It’s 50 years this month – it was last Thursday, 8th August, in fact – when an iconic photograph featuring the Fab Four on a zebra crossing was taken for cover of the Abbey Road album.

The photograph – which featured (in order) George Harrison, Paul McCartney, Ringo Starr and John Lennon striding across the pedestrian walk in St John’s Wood – was taken by the late Scottish photographer Iain Macmillan.

He apparently climbed onto a ladder in the middle of the street while a policeman held back traffic briefly (there are vehicles driving down the road in the distance in the image).

The entire shoot – which was apparently McCartney’s idea – reportedly took just 10 minutes and saw the band walk across the road six times (the chosen image – said to have been taken at 11:38am – was number five; the only one in which all their legs were in a perfect V shape).

The image carries a particular poignancy for Beatles fans because of the fact that they “officially” broke up less than a year later (the album it featured on, Abbey Road, was released on 26th September, 1969, and was the last recorded by the group even though it was released prior to Let It Be).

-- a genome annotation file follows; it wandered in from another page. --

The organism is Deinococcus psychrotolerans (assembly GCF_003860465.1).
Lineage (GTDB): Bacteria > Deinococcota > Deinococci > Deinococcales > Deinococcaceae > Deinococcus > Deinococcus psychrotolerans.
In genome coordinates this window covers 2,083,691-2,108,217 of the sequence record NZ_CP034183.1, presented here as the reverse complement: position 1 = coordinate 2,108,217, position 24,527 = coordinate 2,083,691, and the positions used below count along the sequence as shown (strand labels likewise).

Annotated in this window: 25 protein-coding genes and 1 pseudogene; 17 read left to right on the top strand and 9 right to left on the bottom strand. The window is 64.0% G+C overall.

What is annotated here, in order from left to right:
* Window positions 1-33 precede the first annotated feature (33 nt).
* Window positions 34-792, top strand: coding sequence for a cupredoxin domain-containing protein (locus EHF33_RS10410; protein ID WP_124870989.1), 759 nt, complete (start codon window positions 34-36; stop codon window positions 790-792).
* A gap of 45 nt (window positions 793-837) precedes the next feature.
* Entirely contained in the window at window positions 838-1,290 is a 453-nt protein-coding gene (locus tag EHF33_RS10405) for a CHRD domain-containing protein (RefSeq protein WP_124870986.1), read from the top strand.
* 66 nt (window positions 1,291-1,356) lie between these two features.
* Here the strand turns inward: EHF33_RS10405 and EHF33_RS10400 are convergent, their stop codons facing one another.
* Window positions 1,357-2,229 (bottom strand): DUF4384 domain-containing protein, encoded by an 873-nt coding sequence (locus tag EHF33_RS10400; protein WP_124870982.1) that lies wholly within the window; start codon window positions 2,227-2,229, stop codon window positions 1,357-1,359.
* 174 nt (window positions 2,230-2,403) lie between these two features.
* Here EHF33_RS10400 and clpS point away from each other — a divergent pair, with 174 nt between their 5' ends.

As well as being recreated by tourists at the site itself, the image has been reproduced and adapted countless times – including its reproduction on a 64p Royal Mail stamp in 2007 and an adaption involving the Simpsons for a Rolling Stone cover in 2002.

Abbey Road Studios – where the Abbey Road album was recorded – is located just a hop, skip and jump away and has operated a live webcam of the crossing since 2002. (For more on Abbey Road and the origins of its name, see our previous post here).

PICTURE: Via Wikipedia.

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